After that we did some side-to-side work, along with people coming up and talking into the camera, because that’s what we do from time to time.

 

And lastly we have the Scary Monster.  I’ll just let Ida explain:

 

There we are: more freshies, more fun.  And more work.  We’re always working.

Always.

Freshie 7: The Almost Magnificent Seven

Sure, it’s been a week since I did this practice and shot this video, but hey:  life gets in the way, right?  That life included more practice and a lot of depression, but I got through both for the most part.

Anyway, with this being my seventh freshie practice the movie The Magnificent Seven comes to mind, which means the movie The Seven Samurai also comes to mind as that’s the movie The Magnificent Seven was based upon.  While there were seven of us–at least–I would say we weren’t quite as magnificent as the characters in those movies, but we did our best.

And while there were seven of us, only five were skating:  Tara was down with a concussion and Laura had a bad tummy, which kept her off skates but didn’t keep her away from mischief, as you’ll see.  That left Kiley, Erica, Mary, and myself to do practice with Ida.  Like I said, seven of us.

First up is my intro, which doesn’t say much, but it’s me yacking to the camera.  So gotta do it, right?

 

That leads into push drills, 2 to 5 to 2, with Kiley and Erica as one group and Mary and me as the other.  As you’ll see Group 1 sorta crashed and burned at one point, while I had to bail from Group 2 for a few laps because my back was locking up.  While this was going on Ida decided that she wanted to attempt a 27/5, ’cause when she certified she only needed to do a 25/5 and she wanted to get it done.  Needless to say she did her 27/5 with seconds to go, so I guess this means she can stay a coach.  🙂

 

Then we skated around the track and every time the whistle blew we had to transition 180 degrees and do a toe stop, then head off in the direction we were facing.  You’re going to hear a lot of Whooing going on in this video: that’s Mary doing a tornado every so often (spinning around 360 degrees) before coming to a stop.  I’ve already suggested her derby name be Tornado Whooie.

You’ll also notice I fall down a few times.  Yeah, get used to seeing that.

 

Now we get into some pain–and I do mean that.  The idea here was to sprint to a couple of sets of cones and plow to a stop.  Since I can’t plow for shit right now, most of the time I just blow through the cones.  Then when we get to the far wall we were to plow or use our toe stops to, you know, stop, and sprint all the way back.  If you watch this you’ll see me not only fall down (I think the fourth time), but the first time, maybe the second, it looks like I kind of shake all over.  That’s because I started thinking about which way I should turn to stop and by the time I did manage an “Oh, shit!” stop, I slammed into the wall with my back and shoulders.  Not a lot of fun.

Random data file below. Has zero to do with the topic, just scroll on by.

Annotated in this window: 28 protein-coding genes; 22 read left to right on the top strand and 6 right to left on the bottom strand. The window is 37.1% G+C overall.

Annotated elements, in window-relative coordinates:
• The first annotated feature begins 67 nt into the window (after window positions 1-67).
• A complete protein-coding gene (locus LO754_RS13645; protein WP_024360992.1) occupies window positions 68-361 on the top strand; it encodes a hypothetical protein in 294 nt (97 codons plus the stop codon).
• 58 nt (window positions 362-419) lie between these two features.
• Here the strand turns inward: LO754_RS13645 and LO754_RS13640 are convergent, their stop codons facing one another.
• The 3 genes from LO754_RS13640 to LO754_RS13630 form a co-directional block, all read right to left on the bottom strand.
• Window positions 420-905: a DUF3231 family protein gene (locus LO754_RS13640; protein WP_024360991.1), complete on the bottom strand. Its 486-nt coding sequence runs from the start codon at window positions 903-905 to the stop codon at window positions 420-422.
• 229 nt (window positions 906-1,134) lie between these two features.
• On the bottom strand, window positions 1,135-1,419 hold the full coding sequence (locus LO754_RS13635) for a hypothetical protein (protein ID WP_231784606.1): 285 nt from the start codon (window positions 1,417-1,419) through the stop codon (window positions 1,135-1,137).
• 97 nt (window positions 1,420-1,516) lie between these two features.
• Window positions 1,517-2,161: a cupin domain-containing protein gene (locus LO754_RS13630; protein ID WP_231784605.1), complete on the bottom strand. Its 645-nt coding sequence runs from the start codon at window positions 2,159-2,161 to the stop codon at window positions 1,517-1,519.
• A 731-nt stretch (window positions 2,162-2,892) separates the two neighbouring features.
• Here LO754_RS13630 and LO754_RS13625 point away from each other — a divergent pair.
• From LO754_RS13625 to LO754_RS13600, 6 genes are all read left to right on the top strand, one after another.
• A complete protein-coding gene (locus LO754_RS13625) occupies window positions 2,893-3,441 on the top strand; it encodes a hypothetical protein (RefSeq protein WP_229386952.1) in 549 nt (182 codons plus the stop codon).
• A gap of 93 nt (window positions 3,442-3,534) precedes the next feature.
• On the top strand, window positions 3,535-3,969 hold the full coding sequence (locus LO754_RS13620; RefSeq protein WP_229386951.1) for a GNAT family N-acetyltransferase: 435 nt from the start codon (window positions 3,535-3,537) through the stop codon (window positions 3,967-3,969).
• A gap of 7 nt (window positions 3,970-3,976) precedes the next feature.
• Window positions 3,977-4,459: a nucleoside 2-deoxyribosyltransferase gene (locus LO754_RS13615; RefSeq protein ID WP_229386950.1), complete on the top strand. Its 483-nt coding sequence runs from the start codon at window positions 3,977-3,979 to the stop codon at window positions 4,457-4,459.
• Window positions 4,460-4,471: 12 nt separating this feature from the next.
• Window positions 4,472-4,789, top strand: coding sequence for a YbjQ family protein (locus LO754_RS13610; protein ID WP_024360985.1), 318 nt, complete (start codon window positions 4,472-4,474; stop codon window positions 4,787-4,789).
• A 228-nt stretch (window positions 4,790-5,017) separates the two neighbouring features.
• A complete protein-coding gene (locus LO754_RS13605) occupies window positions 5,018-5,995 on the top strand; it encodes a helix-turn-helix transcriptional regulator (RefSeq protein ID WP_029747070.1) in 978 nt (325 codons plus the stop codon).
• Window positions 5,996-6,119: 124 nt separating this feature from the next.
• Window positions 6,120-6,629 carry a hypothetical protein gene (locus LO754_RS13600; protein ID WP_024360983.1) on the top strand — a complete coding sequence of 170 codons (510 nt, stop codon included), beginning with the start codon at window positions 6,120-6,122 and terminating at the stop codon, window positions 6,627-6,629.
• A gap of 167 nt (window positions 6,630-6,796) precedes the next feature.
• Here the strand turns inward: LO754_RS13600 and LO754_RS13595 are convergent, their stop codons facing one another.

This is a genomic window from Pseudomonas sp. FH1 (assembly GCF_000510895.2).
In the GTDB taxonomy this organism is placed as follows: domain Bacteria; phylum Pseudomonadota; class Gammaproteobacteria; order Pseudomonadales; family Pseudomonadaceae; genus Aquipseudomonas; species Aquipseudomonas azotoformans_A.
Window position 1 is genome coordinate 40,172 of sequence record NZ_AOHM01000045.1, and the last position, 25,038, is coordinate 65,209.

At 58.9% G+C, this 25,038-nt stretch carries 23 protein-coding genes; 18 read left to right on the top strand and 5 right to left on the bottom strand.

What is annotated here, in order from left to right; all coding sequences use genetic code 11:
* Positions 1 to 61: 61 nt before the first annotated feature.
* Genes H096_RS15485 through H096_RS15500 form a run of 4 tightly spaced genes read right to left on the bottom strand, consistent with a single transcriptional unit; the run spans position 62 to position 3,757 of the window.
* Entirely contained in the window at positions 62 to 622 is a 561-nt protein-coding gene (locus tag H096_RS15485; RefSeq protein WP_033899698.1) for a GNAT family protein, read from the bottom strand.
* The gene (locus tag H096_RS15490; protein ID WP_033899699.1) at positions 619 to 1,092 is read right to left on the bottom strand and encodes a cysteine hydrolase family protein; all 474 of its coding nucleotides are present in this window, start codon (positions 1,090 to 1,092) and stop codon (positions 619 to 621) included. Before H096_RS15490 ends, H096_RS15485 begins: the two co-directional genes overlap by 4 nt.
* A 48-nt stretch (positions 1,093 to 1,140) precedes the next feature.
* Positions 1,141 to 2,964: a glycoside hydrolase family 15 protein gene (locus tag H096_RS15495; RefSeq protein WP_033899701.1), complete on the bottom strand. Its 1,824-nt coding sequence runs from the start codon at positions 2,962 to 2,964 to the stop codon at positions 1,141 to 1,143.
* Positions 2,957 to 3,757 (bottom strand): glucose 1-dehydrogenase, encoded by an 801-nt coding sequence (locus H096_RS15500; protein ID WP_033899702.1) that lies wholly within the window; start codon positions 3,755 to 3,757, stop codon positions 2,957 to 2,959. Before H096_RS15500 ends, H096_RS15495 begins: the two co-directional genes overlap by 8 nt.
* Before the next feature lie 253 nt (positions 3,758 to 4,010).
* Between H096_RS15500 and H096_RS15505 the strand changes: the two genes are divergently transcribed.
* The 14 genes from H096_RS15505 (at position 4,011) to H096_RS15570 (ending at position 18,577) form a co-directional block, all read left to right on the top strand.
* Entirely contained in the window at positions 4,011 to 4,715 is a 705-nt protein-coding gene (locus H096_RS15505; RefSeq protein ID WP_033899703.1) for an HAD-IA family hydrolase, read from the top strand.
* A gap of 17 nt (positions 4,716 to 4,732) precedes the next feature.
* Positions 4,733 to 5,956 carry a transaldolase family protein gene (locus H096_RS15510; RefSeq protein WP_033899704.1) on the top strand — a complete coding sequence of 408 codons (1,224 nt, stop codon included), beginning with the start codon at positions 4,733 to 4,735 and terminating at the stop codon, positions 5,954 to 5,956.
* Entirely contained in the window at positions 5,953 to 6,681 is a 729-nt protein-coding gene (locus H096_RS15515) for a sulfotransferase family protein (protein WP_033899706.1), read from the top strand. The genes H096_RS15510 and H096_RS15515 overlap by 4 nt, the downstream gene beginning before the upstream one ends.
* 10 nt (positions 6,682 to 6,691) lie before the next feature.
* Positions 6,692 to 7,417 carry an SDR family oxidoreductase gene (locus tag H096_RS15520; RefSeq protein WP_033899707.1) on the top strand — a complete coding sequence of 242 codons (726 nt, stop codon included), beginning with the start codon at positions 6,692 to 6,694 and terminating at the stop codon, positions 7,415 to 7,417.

Now, you can’t see it, but around the 5:30 point you’ll hear shout of pain from me.  That’s because Laura, who needed something to do, decided to throw a hand full of floor cones at me and they made a bee line right for my crotch.  While things don’t work down there the way they used to, getting hit in my lady parts can sting like a bitch and did.  Not only that, but I had to get up and skate to the end and back.  Yeah, not fun.

 

Last but not least we did T stops and drunken sailors, which involves slowing brings one leg over the other as you balance on one foot.  You’ll see me fall down a couple of times and by now I was getting a bit frustrated not being able to pull this off as well as I would have liked.  In fact we did these again the next night and I found it necessary to have a two minute cry-out because of said frustration.

 

There you have it:  seven practices down and another five weeks to go before freshie practice 10 rolls up.

I hope I’m not slamming into walls by then.

Freshie 6: Big Freshie Six

I know:  most people checking in thought they were gonna find out what happened to Annie and Kerry as soon as Coraline arrived at the ICU.  And I had fully planed on presenting that excerpt, except…  well, I’ve been sitting on this video for a week and yesterday I thought it would be a good idea to get off my ass and edit it for proper consumption between watching episodes of The Defenders.  By the way, while I know Jessica Jones is a fictional character, I want to kanoodle with Krysten Ritter in the worse way.  And she knits and crochets as well, so she’s got that going for her.

So you’re gonna get that excerpt tomorrow.  Today you get my look at my last freshie practice, where I have dipped into the Disney for the title, though unfortunately I don’t come off at all looking like Go Go:  I’m more like Honey Lemon ’cause I have a big purse and science is my thing.  But I need to get this out because after a week I cannot sit on it any longer.

As always it’s have video, will travel, and I was set up.  This came the night after a totally ass busting cardio session and everyone was feeling it–something I allude to in the intro below–

Introduction:

 

We did a quick thirty laps of cardio, though mine weren’t fast.  I was last off the track and suffering from a lot of back pain.  I mentioned in my last derby post that Shux said my posture was bad and I was “tits over skates” a bit, and that can lead to a bit of back pain, so tonight I’ll do what I can to get that posture right.  That and work on my core, which is gonna help.